September 8, 2017
STATEMENT OF KRISTEN DAY, EXECUTIVE DIRECTOR
OF DEMOCRATS FOR LIFE OF AMERICA
Democrats For Life of America (DFLA) expresses its disappointment with Democratic senators and interest groups who are attacking federal court of appeals nominee Amy Barrett for her personal religious views on the dignity of human life at all stages.
Vigorous questioning of President Trump's judicial nominees is needed to ensure that if confirmed to the court, they will follow the law and protect civil rights and liberties. But Senator Dianne Feinstein (D-CA) stepped over a crucial line when she told Barrett in Wednesday's confirmation hearing: "The dogma lives loudly within you. And that's of concern when it comes to big issues."
Feinstein really means one issue, of course: abortion. And what she denigrates as "dogma" is the Catholic teaching that a human being is a person with dignity from the moment of conception--a belief held by millions of Americans, including believers of all faiths and nonbelievers alike.
But Senator Feinstein has no basis for holding this "dogma" against Professor Barrett. The nominee repeatedly made it clear that as a judge on a lower federal court, she would follow her oath to decide cases not by her personal views, but according to the law as set forth by the U.S. Supreme Court. Sen. Feinstein had no evidence with which to question those assurances. So instead she suggested that Barrett's statements could not be trusted because "the dogma lives loudly within [her]."
Feinstein's statement is blatantly inconsistent with Article VI of the Constitution, which says that "no religious test shall ever be required as a qualification to any office ... under the United States."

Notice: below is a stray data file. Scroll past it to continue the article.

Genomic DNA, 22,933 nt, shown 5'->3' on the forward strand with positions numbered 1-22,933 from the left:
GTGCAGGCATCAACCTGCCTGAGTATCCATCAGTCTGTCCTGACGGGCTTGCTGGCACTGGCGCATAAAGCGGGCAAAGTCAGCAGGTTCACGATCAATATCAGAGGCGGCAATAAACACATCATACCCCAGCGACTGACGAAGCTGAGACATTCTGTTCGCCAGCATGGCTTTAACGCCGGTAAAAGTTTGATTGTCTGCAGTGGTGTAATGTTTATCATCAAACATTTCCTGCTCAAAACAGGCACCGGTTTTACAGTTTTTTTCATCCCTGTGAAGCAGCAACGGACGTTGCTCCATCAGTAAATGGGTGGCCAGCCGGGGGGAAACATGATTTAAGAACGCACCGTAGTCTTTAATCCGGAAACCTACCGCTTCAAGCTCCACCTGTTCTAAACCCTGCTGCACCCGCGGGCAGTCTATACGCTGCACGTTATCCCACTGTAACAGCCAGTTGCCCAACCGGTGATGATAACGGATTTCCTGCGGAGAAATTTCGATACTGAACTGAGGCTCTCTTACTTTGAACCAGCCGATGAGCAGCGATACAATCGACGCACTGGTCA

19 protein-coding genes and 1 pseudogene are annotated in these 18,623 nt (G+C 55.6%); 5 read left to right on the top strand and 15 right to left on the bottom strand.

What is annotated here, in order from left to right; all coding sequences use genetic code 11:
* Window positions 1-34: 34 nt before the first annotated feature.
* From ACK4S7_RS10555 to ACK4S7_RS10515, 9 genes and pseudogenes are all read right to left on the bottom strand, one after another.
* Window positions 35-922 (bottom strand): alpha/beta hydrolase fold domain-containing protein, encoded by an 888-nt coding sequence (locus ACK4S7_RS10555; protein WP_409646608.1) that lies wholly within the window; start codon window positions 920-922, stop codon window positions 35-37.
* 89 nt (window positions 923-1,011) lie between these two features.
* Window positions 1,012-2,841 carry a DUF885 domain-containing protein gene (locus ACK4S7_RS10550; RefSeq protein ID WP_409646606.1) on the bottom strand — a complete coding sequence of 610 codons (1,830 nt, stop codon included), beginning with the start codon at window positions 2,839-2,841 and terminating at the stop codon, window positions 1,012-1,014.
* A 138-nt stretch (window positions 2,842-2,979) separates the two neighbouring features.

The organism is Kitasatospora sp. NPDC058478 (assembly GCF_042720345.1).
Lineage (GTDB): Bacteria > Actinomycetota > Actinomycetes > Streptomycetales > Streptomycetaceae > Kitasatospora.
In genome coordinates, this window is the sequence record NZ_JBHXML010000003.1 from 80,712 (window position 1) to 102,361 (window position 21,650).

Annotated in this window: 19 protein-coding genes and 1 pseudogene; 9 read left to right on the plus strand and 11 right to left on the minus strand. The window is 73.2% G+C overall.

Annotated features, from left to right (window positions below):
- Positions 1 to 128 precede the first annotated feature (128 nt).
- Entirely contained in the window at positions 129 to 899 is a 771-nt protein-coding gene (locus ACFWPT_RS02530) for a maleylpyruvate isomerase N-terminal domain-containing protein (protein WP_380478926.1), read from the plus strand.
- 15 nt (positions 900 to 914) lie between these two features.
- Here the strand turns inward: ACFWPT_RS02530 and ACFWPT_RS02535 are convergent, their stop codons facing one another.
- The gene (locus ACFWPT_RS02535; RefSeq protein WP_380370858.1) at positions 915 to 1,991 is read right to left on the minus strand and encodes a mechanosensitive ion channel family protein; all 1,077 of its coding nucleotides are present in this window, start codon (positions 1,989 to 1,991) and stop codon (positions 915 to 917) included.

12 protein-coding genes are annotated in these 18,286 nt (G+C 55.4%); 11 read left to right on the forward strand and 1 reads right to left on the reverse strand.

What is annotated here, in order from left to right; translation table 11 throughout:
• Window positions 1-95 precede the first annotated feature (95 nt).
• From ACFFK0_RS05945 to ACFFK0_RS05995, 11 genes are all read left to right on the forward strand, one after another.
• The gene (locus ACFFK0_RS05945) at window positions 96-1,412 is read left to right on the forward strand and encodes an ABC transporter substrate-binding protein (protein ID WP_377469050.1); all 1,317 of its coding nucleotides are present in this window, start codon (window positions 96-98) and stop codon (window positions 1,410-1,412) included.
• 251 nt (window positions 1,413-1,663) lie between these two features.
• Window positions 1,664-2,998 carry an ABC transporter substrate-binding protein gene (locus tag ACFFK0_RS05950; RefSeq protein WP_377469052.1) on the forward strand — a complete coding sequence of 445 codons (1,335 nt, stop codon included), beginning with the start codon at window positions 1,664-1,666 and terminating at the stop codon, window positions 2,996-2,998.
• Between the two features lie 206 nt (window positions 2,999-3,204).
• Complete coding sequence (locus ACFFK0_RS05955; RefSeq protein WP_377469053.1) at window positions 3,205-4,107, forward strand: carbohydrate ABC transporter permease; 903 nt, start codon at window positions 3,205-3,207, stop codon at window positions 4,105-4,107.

Unbelievably, senators and interest groups have attacked Barrett with a 20-year-old article she co-wrote--not about abortion, but about Catholic judges conscientiously opposed to the death penalty!
That article noted the strong Catholic teaching against capital punishment, and it said that a Catholic judge who opposed issuing a death sentence might have to remove ("recuse") herself from the case, which is a well-established practice. The article made it clear that recusal would be the proper step: The judge may not stay on the case and rule according to personal beliefs instead of the law.
Yet Democratic senators and supposedly "progressive" interest groups are claiming that Barrett said she would impose her beliefs upon the law—when, in fact, she said the exact opposite.
In other words: Barrett said that a judge should never contradict the law but should remove himself from a case if he, in conscience, believes that ordering the execution of a human being would be immoral. And Democratic senators are expressing "concern" about that. When did our party--which once stood up for the conscientious claims of civil-rights marchers--become so fearful and dismissive of personal moral conscience?
Sen. Dick Durbin (D-IL), following Feinstein's lead, asked Professor Barrett whether she considers herself an "orthodox Catholic." Since when did it become a practice of Democratic officeholders to inquire, with a critical eye, how a nominee characterizes her personal faith?
What causes our party's leaders to lose their compass and stray from basic Democratic principles? The answer is plain: abortion.
Democratic leaders remain so committed to protecting abortion from even minimal threats that they'll trample on other principles to do so. A nominee repeatedly makes it clear that she won't impose her personal beliefs as a judge--that she'll remove herself from a case if she faces a conflict of conscience. But Democrats still reject her because they think that she has strong personal religious beliefs ("dogma").
It's another example of how the Democratic Party loses its way when it focuses on protecting rigid abortion-rights ideology to the exclusion of all other principles. That same misguided focus has caused the party to lose all branches of the federal government and, in the last eight years, 1000 legislative seats around the country.
Question Amy Barrett and other Trump nominees vigorously. But be accurate in characterizing what they say. And don't violate constitutional values by concluding that their religious beliefs make them untrustworthy to follow the law.